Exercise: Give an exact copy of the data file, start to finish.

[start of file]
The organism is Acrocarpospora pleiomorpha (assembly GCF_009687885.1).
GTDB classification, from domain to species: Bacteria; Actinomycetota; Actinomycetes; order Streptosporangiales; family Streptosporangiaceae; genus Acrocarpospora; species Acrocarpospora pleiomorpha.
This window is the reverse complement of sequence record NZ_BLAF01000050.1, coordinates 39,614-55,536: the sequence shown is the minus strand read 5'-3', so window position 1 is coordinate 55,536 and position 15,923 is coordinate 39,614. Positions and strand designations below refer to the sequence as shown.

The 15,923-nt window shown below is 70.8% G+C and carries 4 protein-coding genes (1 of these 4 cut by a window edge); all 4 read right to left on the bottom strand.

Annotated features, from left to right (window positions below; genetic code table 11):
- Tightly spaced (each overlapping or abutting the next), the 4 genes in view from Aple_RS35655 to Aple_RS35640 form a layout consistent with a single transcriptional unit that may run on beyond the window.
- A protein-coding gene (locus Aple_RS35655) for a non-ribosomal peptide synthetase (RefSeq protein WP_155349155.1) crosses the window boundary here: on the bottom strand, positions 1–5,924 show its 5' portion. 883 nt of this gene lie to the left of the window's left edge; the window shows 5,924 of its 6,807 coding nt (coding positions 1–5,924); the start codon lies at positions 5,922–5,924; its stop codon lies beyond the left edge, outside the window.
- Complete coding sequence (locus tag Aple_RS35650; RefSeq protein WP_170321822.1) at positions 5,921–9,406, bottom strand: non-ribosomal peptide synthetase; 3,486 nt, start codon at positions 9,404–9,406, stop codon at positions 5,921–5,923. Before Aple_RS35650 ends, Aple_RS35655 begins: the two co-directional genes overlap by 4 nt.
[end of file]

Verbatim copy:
The organism is Acrocarpospora pleiomorpha (assembly GCF_009687885.1).
GTDB classification, from domain to species: Bacteria; Actinomycetota; Actinomycetes; order Streptosporangiales; family Streptosporangiaceae; genus Acrocarpospora; species Acrocarpospora pleiomorpha.
This window is the reverse complement of sequence record NZ_BLAF01000050.1, coordinates 39,614-55,536: the sequence shown is the minus strand read 5'-3', so window position 1 is coordinate 55,536 and position 15,923 is coordinate 39,614. Positions and strand designations below refer to the sequence as shown.

The 15,923-nt window shown below is 70.8% G+C and carries 4 protein-coding genes (1 of these 4 cut by a window edge); all 4 read right to left on the bottom strand.

Annotated features, from left to right (window positions below; genetic code table 11):
- Tightly spaced (each overlapping or abutting the next), the 4 genes in view from Aple_RS35655 to Aple_RS35640 form a layout consistent with a single transcriptional unit that may run on beyond the window.
- A protein-coding gene (locus Aple_RS35655) for a non-ribosomal peptide synthetase (RefSeq protein WP_155349155.1) crosses the window boundary here: on the bottom strand, positions 1–5,924 show its 5' portion. 883 nt of this gene lie to the left of the window's left edge; the window shows 5,924 of its 6,807 coding nt (coding positions 1–5,924); the start codon lies at positions 5,922–5,924; its stop codon lies beyond the left edge, outside the window.
- Complete coding sequence (locus tag Aple_RS35650; RefSeq protein WP_170321822.1) at positions 5,921–9,406, bottom strand: non-ribosomal peptide synthetase; 3,486 nt, start codon at positions 9,404–9,406, stop codon at positions 5,921–5,923. Before Aple_RS35650 ends, Aple_RS35655 begins: the two co-directional genes overlap by 4 nt.